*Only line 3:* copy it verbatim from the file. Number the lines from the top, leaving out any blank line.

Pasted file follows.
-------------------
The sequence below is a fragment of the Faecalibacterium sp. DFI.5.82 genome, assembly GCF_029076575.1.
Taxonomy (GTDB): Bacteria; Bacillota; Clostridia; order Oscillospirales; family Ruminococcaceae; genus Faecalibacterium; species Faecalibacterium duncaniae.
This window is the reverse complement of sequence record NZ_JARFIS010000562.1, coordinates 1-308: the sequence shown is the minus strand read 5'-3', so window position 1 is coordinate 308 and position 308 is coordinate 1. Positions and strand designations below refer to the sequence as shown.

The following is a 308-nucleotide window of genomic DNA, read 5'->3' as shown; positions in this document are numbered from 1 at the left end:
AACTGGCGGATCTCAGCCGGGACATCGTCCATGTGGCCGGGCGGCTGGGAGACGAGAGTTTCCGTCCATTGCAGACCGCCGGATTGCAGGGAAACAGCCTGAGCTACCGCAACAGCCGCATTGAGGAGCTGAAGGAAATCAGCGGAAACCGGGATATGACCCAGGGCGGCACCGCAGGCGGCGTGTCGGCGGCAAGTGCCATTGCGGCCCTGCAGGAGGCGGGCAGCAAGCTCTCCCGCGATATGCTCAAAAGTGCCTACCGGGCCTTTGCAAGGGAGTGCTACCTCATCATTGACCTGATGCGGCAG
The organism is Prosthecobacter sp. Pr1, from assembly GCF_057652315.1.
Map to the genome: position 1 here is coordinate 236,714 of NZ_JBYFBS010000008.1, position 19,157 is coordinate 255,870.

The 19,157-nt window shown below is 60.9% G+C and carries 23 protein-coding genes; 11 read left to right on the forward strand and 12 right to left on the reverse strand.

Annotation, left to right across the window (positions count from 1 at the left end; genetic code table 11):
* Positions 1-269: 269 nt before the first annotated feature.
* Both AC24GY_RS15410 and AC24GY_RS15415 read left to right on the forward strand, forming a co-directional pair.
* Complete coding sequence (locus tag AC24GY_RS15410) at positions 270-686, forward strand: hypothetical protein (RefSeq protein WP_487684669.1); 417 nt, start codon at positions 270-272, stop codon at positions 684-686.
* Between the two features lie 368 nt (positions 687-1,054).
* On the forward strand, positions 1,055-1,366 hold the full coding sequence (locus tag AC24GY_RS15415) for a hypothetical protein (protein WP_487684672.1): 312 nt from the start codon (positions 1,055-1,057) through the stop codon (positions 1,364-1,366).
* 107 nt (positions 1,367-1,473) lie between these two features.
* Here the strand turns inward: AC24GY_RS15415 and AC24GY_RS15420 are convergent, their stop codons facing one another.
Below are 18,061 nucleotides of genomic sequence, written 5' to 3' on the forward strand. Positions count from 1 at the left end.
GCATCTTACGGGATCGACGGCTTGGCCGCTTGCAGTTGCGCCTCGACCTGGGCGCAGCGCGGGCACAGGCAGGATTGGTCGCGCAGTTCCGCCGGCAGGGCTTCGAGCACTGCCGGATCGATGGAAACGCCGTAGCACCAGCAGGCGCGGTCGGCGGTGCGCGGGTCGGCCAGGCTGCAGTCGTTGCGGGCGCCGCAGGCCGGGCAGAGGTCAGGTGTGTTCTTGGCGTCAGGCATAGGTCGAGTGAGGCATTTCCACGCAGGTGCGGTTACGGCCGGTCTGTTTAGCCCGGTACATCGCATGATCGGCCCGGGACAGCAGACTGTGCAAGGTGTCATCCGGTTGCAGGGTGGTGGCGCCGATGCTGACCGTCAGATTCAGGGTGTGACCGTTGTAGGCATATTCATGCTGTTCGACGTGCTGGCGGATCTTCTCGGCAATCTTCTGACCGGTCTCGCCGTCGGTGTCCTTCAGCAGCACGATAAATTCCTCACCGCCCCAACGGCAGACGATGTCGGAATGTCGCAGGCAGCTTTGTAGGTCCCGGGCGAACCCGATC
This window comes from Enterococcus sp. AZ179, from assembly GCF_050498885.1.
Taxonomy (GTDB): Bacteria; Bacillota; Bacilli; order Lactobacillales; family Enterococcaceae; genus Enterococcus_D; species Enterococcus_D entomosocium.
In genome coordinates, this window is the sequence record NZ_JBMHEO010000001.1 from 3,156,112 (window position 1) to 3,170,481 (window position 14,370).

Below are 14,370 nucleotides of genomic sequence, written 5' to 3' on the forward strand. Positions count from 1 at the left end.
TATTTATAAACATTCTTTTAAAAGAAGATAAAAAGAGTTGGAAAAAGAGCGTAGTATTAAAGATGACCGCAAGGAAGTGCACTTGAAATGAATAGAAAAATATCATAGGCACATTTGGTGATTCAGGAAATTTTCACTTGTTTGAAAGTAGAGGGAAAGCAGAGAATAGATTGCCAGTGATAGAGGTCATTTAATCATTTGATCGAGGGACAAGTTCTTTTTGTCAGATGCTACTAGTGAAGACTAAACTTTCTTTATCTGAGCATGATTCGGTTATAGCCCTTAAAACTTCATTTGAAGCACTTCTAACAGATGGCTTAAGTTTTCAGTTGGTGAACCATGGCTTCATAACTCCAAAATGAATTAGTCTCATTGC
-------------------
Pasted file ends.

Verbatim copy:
This window is the reverse complement of sequence record NZ_JARFIS010000562.1, coordinates 1-308: the sequence shown is the minus strand read 5'-3', so window position 1 is coordinate 308 and position 308 is coordinate 1. Positions and strand designations below refer to the sequence as shown.